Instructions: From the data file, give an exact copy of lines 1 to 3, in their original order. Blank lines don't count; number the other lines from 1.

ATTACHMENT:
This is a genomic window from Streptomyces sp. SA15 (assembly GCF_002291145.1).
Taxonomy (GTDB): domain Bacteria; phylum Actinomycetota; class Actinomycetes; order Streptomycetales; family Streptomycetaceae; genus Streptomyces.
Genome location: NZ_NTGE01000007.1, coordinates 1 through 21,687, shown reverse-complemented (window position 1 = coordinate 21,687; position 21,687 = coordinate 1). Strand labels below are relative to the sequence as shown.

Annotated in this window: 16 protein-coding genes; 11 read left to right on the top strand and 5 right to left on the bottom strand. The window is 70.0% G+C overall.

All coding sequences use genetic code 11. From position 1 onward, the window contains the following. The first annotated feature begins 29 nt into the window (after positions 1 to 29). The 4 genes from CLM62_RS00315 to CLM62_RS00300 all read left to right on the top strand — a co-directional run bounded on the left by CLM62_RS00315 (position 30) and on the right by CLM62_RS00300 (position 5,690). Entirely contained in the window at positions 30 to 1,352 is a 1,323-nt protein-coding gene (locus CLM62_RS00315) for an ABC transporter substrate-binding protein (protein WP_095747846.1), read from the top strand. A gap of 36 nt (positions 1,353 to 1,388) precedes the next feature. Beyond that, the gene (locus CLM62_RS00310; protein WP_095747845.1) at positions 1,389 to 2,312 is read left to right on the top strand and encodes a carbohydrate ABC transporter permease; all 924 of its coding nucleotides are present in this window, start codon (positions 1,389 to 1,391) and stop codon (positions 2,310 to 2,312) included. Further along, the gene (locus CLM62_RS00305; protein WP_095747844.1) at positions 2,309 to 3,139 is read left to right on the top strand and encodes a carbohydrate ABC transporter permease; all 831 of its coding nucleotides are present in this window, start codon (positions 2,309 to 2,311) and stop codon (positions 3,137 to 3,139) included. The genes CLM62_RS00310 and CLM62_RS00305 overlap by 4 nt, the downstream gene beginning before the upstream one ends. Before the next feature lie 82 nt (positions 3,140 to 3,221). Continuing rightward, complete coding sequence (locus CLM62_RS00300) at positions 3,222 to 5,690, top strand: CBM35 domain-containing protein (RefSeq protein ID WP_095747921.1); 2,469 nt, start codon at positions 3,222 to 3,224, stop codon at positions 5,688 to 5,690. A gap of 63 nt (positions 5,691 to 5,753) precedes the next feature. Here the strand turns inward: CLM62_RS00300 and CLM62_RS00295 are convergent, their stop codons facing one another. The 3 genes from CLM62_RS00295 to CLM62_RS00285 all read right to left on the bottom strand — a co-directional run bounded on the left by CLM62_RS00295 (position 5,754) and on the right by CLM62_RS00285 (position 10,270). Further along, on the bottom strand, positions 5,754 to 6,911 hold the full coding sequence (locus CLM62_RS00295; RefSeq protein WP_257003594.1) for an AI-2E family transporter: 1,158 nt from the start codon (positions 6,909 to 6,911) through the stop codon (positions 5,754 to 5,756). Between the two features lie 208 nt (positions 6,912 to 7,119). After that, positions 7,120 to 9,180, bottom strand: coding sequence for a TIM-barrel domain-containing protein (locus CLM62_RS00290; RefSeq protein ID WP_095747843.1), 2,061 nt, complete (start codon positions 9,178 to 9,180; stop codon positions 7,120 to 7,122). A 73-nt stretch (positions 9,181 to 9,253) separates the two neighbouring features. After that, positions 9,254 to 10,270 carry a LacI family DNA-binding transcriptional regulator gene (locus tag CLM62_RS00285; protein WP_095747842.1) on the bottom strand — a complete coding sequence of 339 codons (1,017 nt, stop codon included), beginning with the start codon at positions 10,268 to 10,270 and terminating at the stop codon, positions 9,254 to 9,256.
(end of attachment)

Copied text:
This is a genomic window from Streptomyces sp. SA15 (assembly GCF_002291145.1).
Taxonomy (GTDB): domain Bacteria; phylum Actinomycetota; class Actinomycetes; order Streptomycetales; family Streptomycetaceae; genus Streptomyces.
Genome location: NZ_NTGE01000007.1, coordinates 1 through 21,687, shown reverse-complemented (window position 1 = coordinate 21,687; position 21,687 = coordinate 1). Strand labels below are relative to the sequence as shown.